How to remove unexposed dye from Solarfast prints
  • I have been experimenting with printing from photographic litho negatives onto fabric. I've discovered that printing when the fabric is wet results in a poorly exposed or blotchy print because moisture condenses under the glass used to hold the negative down. I get much better exposure results, fantastic in some cases, if I paint the dye on first and allow it to dry in a dark place or use a blow dryer. However when I do that, I cannot get all the dye to wash out of the unexposed areas, resulting in a monochromatic scale in the picture. It's not unpleasing in most cases but sometimes I really want the background fabric to stay the original white (or whatever). I am washing immediately in the machine using your fabric wash so not sure what else I can do to solve this problem???
  • Hi Diver,

    Couple of things: Regarding the blotchy print you are getting with the wet dye - I have found that thorough blotting of the dye before putting the negative onto the piece is vitally important. Excess dye does attach to the negative and creates the blotchiness and uneven exposure you are seeing. Try the blotting and see what your results are.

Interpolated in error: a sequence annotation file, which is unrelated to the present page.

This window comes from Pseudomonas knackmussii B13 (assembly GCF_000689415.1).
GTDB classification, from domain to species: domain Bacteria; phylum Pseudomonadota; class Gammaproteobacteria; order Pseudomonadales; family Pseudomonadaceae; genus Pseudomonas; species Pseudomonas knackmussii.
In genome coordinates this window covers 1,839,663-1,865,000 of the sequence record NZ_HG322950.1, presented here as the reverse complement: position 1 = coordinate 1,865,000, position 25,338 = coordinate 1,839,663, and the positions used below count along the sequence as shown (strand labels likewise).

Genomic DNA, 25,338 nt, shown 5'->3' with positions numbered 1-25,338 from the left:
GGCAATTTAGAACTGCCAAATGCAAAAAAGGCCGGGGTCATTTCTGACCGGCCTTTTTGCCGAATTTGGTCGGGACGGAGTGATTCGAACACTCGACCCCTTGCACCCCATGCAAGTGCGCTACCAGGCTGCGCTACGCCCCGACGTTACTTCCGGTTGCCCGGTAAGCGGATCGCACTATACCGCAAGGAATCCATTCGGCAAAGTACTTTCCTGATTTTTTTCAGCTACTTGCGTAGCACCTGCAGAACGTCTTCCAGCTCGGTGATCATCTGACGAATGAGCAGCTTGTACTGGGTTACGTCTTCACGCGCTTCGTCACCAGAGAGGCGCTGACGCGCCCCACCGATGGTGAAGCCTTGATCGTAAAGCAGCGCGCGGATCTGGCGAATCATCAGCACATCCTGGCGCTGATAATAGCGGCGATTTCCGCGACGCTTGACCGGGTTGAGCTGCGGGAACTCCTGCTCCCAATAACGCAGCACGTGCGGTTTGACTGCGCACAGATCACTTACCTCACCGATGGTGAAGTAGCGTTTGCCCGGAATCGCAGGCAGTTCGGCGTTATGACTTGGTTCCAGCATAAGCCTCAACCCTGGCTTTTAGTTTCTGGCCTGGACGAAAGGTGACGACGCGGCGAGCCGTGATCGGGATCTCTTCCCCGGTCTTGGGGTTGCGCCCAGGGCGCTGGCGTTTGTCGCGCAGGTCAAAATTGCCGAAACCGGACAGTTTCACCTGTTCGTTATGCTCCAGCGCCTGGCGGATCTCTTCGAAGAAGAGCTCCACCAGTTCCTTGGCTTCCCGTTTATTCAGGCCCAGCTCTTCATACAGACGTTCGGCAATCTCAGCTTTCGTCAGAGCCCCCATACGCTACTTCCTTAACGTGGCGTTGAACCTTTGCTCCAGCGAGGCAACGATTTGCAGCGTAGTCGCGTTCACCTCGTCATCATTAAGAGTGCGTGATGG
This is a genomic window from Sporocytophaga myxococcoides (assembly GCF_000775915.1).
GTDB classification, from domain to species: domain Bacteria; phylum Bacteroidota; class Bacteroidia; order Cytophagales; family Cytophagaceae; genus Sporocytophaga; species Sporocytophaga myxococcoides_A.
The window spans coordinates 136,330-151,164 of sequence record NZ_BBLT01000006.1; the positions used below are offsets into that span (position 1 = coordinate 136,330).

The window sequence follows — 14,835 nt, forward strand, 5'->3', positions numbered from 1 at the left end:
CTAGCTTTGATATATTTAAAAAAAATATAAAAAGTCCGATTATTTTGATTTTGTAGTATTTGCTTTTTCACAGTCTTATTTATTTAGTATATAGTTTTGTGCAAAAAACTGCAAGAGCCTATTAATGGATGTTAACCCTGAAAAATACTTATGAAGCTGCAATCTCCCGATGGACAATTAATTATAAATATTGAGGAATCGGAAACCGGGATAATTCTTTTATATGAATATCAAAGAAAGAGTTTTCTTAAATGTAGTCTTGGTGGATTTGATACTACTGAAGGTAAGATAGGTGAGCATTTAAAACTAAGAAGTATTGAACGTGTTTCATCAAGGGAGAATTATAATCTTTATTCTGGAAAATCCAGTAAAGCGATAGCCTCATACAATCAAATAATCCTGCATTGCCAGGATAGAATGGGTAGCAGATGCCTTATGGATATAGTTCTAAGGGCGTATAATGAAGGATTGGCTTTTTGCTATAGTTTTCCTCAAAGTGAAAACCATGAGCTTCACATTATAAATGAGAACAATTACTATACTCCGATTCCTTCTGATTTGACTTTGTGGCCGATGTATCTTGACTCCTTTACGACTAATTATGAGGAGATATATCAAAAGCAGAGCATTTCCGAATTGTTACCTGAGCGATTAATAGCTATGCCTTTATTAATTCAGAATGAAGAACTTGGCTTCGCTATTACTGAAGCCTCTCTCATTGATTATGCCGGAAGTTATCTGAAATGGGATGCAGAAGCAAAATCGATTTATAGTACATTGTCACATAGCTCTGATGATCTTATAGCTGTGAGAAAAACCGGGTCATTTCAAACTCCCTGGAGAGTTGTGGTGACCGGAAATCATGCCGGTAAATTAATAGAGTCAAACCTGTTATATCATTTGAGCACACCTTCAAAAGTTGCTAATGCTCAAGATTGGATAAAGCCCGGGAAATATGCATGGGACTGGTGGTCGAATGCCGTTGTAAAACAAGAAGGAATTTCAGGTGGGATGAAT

As for the scale you are getting, there are a couple of factors that could be contributing to this. It is possible that your negatives are not sufficiently dark to give you the clear background color (or lack of color) you are looking for. Another factor may be that even though not exposed to light there may be some 'setting' of the dye to the fabric during the drying process which then will not release from the fabric.
    I'd suggest trying the blotting and exposing the print while wet. This may take care of the problem.

    and thanks for writing in - we love hearing what folks are doing with the SolarFast dyes - and love helping to trouble shoot issues.

    annette
  • Hi Diver,

    I spoke with one of my co-horts and he had a couple more suggestions. Boiling the piece in water with some soda ash (a gallon of water and 1/4 cup soda ash would be sufficient) would help to remove unexposed dyes. He also suggested not letting the dye dry completely and to avoid using the blow dryer as ways to mitigate the 'pre-setting' of the dyes.
    And one question: which color dyes are you using?

    annette